Friday 9 July 2010

Driven #2:- Mercedes Viano.

Working at Mercedes, if a Sales enquiry comes in about the Viano, I tend to shrug my shoulders and pass the responsibility onto a commercial vehicles specialist a couple of miles down the road. We don't really deal with Vianos very often, they take up a lot of showroom floorspace, enquiry levels are low and they're a lot more expensive than people think.

And now I'm beginning to regret it. Not a deep, depressing, “Missed out on signing the Beatles” sort of a regret, but more the realisation that I now understand why the Viano has such a strong following. I may well have missed out on making a chunk of money.

I have just spent three days chauffeuring five foreign dignitaries from our Hong Kong operation. My ride for the duration was a Viano 2.2CDi, in top-line Ambient trim. My car had three rows for a total of six seats, but all forward facing rather than the vis-a-vis found in some examples. More luxury minibus than utility-limo. The seats are arranged on a longitudinal rail, and can be moved around at will to adjust load space or seat pitch.

Truth be told, mine had quite a strange spec. There was leather and privacy glass, excellent electric sliding doors, and the COMAND sat-nav system (of which this generation is looking pretty dated), but no provision for hands-free phone or parking sensors, which I should think would be pretty essential. What it did have, though, was an automatic transmission, which teamed with the thrashable 2.2CDi engine made for a suprisingly smooth drive, once I had recalibrated my senses to accommodate slightly tardier responses than I'm used to.

Much is said about vans and their being car-like to drive. I say this is rubbish. Refinement and NVH can be made more like that of a car, of course, but a van needs to feel a bit like a van to function. The upright driving position, mounted high, gives the excellent visibility you would expect, and there is full steering wheel adjustment, along with a wide range of seat adjustments. Personally, I found the pedals a little widely spaced, and found myself left-foot braking by preference, but this is probably down to cumbersome size 13 footwear rather than ergonomic neglect.

More car-like is the quality of fit and finish. On all visible surfaces the Viano manages to eclipse certain conventional cars from the marque, the CLC in particular is faintly embarrassing by comparison. There are a few signs of age creeping through, some of the switchgear is common to a long-departed old C-Class, but it all works and feels pleasant to the touch. Of note too is the fact that the buttons are chunky enough to be operated wearing gloves or with a deft jab from the driving seat on rough roads.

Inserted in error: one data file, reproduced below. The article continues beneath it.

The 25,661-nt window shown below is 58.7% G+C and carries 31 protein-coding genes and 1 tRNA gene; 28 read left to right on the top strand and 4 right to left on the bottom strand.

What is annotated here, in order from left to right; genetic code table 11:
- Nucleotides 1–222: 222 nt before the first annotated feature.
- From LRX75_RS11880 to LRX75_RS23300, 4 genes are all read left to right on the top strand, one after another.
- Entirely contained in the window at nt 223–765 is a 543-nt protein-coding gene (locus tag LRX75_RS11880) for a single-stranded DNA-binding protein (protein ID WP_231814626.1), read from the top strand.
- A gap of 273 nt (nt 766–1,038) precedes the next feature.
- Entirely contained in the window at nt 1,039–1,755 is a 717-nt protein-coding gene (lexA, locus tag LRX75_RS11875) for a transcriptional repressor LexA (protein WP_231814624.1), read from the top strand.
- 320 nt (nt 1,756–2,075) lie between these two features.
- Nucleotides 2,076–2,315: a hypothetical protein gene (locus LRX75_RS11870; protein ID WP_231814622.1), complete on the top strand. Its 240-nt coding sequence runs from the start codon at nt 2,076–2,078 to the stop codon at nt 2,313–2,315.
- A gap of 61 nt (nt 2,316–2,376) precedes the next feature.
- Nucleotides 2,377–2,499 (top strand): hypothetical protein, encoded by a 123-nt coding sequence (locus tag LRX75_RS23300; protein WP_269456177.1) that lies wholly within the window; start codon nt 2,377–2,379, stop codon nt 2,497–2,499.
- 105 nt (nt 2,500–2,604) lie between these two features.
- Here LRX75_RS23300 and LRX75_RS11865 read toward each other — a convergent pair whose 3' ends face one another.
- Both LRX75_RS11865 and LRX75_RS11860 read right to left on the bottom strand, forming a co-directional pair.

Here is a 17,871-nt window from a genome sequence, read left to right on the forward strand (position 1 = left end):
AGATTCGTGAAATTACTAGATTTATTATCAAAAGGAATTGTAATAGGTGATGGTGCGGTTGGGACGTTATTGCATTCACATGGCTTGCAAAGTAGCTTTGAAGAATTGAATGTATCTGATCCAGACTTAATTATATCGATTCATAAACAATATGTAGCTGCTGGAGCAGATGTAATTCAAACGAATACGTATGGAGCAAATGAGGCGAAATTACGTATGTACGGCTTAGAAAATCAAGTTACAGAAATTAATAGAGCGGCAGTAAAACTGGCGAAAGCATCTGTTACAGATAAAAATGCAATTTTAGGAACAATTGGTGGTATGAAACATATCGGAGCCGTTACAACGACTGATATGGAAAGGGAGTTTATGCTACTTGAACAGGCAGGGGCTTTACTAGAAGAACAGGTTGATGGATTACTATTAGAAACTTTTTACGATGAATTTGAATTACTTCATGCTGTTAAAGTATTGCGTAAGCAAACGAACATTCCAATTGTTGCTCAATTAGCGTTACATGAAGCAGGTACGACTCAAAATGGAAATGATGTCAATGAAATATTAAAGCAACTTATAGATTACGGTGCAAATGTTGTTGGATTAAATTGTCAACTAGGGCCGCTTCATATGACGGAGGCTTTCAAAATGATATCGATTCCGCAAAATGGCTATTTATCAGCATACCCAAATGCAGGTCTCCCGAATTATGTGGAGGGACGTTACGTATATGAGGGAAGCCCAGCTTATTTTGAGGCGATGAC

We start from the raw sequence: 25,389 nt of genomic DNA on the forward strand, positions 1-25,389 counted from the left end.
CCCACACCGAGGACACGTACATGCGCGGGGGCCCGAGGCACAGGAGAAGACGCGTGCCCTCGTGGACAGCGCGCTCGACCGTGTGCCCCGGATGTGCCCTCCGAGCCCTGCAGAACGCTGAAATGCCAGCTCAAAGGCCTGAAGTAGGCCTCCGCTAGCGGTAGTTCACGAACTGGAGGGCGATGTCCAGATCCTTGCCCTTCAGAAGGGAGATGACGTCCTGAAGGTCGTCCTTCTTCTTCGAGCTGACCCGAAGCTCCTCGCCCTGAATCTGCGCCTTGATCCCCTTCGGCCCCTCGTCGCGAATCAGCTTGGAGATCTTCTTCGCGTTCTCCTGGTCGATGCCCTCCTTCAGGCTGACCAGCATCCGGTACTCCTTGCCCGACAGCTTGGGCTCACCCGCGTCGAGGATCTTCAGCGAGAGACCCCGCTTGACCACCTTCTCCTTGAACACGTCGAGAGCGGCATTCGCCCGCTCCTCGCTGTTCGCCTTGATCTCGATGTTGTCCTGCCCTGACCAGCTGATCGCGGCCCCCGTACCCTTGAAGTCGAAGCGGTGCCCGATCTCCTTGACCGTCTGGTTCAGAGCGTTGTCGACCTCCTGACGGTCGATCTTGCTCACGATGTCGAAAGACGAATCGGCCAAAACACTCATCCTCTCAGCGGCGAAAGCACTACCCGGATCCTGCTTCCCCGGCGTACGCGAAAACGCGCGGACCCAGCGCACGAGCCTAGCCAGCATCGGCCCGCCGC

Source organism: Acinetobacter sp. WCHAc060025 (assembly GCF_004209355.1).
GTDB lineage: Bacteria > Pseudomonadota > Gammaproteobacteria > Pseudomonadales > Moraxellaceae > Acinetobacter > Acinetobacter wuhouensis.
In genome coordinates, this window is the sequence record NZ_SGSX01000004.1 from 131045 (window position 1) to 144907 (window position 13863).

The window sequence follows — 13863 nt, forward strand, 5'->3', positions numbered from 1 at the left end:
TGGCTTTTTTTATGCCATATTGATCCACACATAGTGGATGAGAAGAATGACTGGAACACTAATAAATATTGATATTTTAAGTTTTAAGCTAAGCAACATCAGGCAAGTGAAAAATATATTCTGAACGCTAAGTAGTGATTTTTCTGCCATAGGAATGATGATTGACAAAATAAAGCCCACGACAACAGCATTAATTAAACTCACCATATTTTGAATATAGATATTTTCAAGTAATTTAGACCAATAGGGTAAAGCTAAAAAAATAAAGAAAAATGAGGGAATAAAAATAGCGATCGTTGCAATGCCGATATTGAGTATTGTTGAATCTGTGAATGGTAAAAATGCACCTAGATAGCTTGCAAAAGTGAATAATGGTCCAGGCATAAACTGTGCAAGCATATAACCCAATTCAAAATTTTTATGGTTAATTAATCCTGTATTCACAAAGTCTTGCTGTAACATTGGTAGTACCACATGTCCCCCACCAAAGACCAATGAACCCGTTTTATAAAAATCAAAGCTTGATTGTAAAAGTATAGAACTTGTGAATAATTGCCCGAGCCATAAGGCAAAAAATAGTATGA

The name “Viano” does little to conceal its van origins, and nor does the way it rides which is much in the mould of a particularly refined, well, van. When carrying a VIP cargo smoothness is pretty important, and I could have done with more low-end torque to achieve it. To make a sharp entry onto a roundabout you have to give the little 2.2 a bootful of revs which, if done well, isn't so bad in itself, but it does send a crescendo of four-cylinder roar echoing through the cabin, which is usually a fairly quiet place to be.

My five-hundred mile old machine was showing an impressive 28ish mpg on the trip computer, and this would probably increase if the engine didn't have to be stretched so far in rapid-transit mode. I would be tempted to plmp for the three litre diesel instead, a bigger engine would be more relaxing and would also offer a soundtrack more in keeping with the executive travel aspirations the Viano is all about.

Now for the fun bit. What's it like when your passengers are ejected and smoothness and comfort no longer matter? How about entertainment? Well, there's no “Viano beats SLK in handling shocker” headline for this review, everything you learnt in physics still applies and an enormous metal box can't be punted into a corner with the vigour of an Exige. But it goes where you ask it to. There is roll, sure, but there is grip. The roll is useful as it points you towards the rapidly approaching limits, but there is a sure sense of fun to be had from the whole endeavour.

And if I extended the Viano to Vmax, which of course I didn't because it would be irresponsible and silly, it would probably top out at 103mph, at which point the rev-counter would probably be registering about four and a half thousand revs. This is all hypothetical, of course.

The Viano scores highly on percieved prestige, and this is good news for the VIP airport pickup market. Happily, the image is unlikely to be shattered once they start travelling, as long as the driver isn't horrifically heavy handed. And, when work finishes, the driver can extract genuine enjoyment on his journey home.

And next time somebody asks me for a test drive in one, I may actually look forward to it.